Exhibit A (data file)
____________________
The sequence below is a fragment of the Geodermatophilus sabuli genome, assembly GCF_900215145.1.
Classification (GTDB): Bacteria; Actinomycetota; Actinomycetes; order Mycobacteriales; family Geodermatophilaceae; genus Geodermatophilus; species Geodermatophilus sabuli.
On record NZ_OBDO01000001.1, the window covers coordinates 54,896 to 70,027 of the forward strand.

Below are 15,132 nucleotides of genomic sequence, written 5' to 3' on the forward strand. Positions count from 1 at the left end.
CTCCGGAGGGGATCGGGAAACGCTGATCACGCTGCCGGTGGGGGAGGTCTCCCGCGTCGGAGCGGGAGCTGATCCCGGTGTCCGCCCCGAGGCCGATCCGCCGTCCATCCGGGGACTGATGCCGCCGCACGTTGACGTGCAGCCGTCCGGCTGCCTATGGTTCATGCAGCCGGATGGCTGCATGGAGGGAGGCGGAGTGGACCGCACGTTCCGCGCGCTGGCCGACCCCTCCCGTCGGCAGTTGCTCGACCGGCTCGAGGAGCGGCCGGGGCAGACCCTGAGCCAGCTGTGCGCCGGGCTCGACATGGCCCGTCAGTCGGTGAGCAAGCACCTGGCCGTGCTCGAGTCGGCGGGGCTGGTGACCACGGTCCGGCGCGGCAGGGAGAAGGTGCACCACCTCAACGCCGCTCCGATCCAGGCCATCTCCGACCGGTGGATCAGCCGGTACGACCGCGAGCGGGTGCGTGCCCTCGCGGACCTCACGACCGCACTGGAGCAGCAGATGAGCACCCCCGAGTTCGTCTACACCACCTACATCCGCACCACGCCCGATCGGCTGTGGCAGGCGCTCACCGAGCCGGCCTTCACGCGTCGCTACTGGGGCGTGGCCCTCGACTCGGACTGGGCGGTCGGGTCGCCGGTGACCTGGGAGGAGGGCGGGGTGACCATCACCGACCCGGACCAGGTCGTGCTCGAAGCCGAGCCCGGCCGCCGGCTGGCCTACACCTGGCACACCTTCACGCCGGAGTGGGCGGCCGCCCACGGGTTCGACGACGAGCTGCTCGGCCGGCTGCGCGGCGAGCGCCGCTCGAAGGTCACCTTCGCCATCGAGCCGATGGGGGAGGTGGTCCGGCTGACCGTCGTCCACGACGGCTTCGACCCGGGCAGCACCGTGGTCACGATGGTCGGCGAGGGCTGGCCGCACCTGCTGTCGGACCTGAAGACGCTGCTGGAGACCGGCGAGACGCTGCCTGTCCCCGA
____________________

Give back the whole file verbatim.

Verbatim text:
The sequence below is a fragment of the Geodermatophilus sabuli genome, assembly GCF_900215145.1.
Classification (GTDB): Bacteria; Actinomycetota; Actinomycetes; order Mycobacteriales; family Geodermatophilaceae; genus Geodermatophilus; species Geodermatophilus sabuli.
On record NZ_OBDO01000001.1, the window covers coordinates 54,896 to 70,027 of the forward strand.

Below are 15,132 nucleotides of genomic sequence, written 5' to 3' on the forward strand. Positions count from 1 at the left end.
CTCCGGAGGGGATCGGGAAACGCTGATCACGCTGCCGGTGGGGGAGGTCTCCCGCGTCGGAGCGGGAGCTGATCCCGGTGTCCGCCCCGAGGCCGATCCGCCGTCCATCCGGGGACTGATGCCGCCGCACGTTGACGTGCAGCCGTCCGGCTGCCTATGGTTCATGCAGCCGGATGGCTGCATGGAGGGAGGCGGAGTGGACCGCACGTTCCGCGCGCTGGCCGACCCCTCCCGTCGGCAGTTGCTCGACCGGCTCGAGGAGCGGCCGGGGCAGACCCTGAGCCAGCTGTGCGCCGGGCTCGACATGGCCCGTCAGTCGGTGAGCAAGCACCTGGCCGTGCTCGAGTCGGCGGGGCTGGTGACCACGGTCCGGCGCGGCAGGGAGAAGGTGCACCACCTCAACGCCGCTCCGATCCAGGCCATCTCCGACCGGTGGATCAGCCGGTACGACCGCGAGCGGGTGCGTGCCCTCGCGGACCTCACGACCGCACTGGAGCAGCAGATGAGCACCCCCGAGTTCGTCTACACCACCTACATCCGCACCACGCCCGATCGGCTGTGGCAGGCGCTCACCGAGCCGGCCTTCACGCGTCGCTACTGGGGCGTGGCCCTCGACTCGGACTGGGCGGTCGGGTCGCCGGTGACCTGGGAGGAGGGCGGGGTGACCATCACCGACCCGGACCAGGTCGTGCTCGAAGCCGAGCCCGGCCGCCGGCTGGCCTACACCTGGCACACCTTCACGCCGGAGTGGGCGGCCGCCCACGGGTTCGACGACGAGCTGCTCGGCCGGCTGCGCGGCGAGCGCCGCTCGAAGGTCACCTTCGCCATCGAGCCGATGGGGGAGGTGGTCCGGCTGACCGTCGTCCACGACGGCTTCGACCCGGGCAGCACCGTGGTCACGATGGTCGGCGAGGGCTGGCCGCACCTGCTGTCGGACCTGAAGACGCTGCTGGAGACCGGCGAGACGCTGCCTGTCCCCGA